There’s nothing surprising or adventurous about Mira Nair’s “Queen of Katwe,” a sincere and sensitive dramatization of a 10-year-old Ugandan girl who became a world-renowned chess champion. Despite some of the harsher elements of the impoverished backdrop where Phiona Mutesi (Madina Nalwanga) grows up, Nair has made exactly the kind of feel-good tale of triumphant spirit entailed by the material. As Mutesi, Nalwanga delivers a serious, credible performance in which her intelligence outweighs the limited resources of her immediate surroundings; she’s complimented by a jubilant David Oyelowo as passionate coach Robert Katende and a ferocious Lupia Nyong’o as Phiona’s conflicted mother Nakku Harriet. Their perseverance unites the underprivileged community and sets the stage for a celebratory finale.
So why does “Queen of Katwe,” written by William Wheeler from journalist Tim Crothers’ book, feel so unsatisfying? The Disney-produced story simply lacks any genuine sense of urgency. No amount of strong performances and good vibes can hide the sense that we’re just watching a paint-by-numbers routine. Nair puts so much effort into galvanizing the movie’s central figures that the slightest hints of conflict register as little more than an inconvenience.
In the grimy shantytown, Harriet runs a tight ship for good reason. She’s a single mother overseeing her family’s work ethic by expecting them to invest their time in manual labor. But Katende, a college-educated transplant from the big city who coaches soccer for the local adolescents, sees an opportunity to train their minds. A smart chess player, he argues, can transcend class barriers with intellectual strength alone. So begins a series of training sessions, in which not only Mutesi but many of her eager peers take kindly to the game, while Harriet watches dubiously from the sidelines. Eventually, the whole group travels to a series of tournaments, struggling at first to deal with the foreign environment before using it to their advantage.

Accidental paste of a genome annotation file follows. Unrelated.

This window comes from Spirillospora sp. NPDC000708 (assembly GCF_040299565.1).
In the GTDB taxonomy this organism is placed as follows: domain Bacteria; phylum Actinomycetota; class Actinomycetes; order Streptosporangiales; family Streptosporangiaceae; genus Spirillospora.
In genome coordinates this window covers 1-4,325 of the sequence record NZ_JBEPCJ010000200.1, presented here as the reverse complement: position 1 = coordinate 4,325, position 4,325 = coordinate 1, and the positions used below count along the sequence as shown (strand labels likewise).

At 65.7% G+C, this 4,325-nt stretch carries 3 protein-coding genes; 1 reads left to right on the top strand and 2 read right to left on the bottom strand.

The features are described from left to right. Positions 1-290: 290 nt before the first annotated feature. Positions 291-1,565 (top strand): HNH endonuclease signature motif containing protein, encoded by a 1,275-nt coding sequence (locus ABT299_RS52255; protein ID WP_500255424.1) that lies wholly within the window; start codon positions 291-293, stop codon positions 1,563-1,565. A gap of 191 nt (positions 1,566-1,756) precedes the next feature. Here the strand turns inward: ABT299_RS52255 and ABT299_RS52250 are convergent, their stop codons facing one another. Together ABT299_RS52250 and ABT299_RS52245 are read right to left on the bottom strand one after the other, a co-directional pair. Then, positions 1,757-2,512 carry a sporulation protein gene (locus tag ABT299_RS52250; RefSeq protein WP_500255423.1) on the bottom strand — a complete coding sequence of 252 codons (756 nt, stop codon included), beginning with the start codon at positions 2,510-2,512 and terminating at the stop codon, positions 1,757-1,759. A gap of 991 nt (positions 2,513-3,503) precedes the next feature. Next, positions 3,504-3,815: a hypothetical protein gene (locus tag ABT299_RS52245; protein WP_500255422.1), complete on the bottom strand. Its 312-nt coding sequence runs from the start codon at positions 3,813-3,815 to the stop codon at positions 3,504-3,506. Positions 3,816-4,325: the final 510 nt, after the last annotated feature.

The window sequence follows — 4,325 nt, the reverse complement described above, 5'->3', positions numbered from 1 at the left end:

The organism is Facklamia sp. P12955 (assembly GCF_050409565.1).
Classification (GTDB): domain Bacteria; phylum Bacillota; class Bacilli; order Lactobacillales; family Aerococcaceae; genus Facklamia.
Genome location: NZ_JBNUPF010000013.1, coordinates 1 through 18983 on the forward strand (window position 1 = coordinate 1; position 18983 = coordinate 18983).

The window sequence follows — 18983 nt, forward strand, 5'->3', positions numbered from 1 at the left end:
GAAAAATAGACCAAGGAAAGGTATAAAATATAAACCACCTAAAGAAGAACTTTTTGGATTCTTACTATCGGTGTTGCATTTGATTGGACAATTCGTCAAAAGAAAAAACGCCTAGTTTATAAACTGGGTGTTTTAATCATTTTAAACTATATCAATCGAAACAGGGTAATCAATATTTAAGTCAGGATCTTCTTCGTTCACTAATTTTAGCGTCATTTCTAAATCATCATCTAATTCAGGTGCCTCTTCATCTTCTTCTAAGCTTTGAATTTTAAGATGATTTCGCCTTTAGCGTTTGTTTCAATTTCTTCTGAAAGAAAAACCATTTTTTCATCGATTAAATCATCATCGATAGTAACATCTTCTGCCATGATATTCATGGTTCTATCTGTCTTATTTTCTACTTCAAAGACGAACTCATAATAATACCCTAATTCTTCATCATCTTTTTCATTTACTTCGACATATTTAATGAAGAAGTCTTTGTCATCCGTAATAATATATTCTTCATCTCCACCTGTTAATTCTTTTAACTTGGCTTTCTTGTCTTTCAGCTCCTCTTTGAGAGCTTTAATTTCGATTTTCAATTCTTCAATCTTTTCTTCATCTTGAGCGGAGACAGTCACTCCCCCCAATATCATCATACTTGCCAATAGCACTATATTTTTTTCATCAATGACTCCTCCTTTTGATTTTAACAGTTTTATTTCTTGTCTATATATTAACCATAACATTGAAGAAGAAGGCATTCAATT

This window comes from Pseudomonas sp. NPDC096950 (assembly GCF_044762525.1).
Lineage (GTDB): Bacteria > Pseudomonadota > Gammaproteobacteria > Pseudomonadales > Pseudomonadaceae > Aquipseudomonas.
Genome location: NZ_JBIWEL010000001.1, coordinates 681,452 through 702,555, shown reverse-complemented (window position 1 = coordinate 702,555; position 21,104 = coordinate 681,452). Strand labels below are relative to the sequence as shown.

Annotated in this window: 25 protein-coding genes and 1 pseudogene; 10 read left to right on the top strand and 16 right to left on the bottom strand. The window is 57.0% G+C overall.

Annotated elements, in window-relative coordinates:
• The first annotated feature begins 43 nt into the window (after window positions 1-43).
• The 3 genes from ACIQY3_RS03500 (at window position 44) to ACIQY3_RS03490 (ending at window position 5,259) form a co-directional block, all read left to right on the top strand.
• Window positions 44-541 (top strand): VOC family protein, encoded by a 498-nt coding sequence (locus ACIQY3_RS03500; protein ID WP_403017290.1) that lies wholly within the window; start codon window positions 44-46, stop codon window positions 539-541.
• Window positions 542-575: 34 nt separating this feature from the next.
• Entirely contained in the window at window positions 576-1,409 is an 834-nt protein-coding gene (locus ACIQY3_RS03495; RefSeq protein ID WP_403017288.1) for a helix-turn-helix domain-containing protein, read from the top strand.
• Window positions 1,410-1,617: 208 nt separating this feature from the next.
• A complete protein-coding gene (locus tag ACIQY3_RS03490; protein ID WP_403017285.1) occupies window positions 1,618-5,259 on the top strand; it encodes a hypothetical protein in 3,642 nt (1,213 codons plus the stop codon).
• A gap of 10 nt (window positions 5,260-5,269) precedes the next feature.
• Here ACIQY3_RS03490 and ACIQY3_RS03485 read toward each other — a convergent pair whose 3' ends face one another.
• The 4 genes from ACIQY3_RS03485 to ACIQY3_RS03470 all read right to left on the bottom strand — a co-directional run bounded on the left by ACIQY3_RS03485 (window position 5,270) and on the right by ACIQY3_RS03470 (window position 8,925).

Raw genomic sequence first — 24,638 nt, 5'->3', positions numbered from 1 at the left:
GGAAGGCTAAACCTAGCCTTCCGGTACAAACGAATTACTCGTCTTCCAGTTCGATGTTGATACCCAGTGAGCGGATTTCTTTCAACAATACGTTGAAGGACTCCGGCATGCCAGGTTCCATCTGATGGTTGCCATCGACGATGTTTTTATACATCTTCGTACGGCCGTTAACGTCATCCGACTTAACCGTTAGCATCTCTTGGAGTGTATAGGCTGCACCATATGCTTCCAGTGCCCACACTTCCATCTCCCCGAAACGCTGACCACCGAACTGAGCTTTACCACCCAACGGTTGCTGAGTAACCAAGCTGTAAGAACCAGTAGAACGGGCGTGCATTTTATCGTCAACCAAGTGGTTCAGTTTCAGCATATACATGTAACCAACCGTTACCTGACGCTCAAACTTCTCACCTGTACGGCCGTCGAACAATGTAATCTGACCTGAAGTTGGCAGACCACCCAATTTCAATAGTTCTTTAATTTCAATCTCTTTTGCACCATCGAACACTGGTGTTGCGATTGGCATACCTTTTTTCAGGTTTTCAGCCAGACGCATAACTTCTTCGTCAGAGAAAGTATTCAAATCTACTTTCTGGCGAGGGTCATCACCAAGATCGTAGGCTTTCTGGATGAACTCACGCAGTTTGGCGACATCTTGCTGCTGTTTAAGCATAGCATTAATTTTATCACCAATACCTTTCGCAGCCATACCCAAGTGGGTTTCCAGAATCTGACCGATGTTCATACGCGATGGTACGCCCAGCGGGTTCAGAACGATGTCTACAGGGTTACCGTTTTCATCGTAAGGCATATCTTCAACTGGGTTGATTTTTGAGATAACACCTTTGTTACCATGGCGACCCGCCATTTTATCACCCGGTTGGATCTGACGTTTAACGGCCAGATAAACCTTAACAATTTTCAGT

“Queen of Katwe” includes a handful of training sequences in which the rural kids use their street smarts to figure out the chess board, but it’s only truly compelling when focused on the dynamic shared by young Phiona and her enterprising coach. Newcomer Nalwanga wonderfully embodies the conflict between her local responsibilities and the lofty aspirations that Katende has for her. Oyelowo, meanwhile, does a terrific job of keeping his disciples energized about the various tournaments while trying to control the culture shock they face when traveling around. Nyong’o, saddled with the shrill role of Phiona’s concerned mother, does her best with clichéd material. The movie’s bright colors and breezy tone operate on the same wavelength — they’re pretty and endearing, but otherwise don’t leave much of an impression.
In one key scene, Katende calms down his nervous troops on the road by telling them the lively story of a lion. “Queen of Katwe” aims to have a similar effect on its audience, grinning through a series of circumstances for a genial portrait of developing courage. There’s certainly cultural value to a studio-produced look at a young black woman’s brilliant mind overcoming the social barriers that otherwise hold her down. But Nair is so committed to the uplifting tenor of this narrative that she drains out any semblance of suspense.
From “Mississippi Masala” through “The Namesake,” the filmmaker has excelled at studying the way that the breaking down of cultural barriers leads people to major new new stages of their lives. “Queen of Katwe” provides the dime store version of this process, following its committed young protagonist from one victorious point to another with an obvious trajectory devoid of genuine substance. Over the credits, the actors stand next to the people they play, and as the artifice evaporates it’s almost as if Nair is admitting that no amount of storytelling can approximate the real thing. By treating its outcome like a foregone conclusion, “Queen of Katwe” underserves the built-in power of its exultant tale.
“Queen of Katwe” premiered at the 2016 Toronto International Film Festival. It opens theatrically September 23.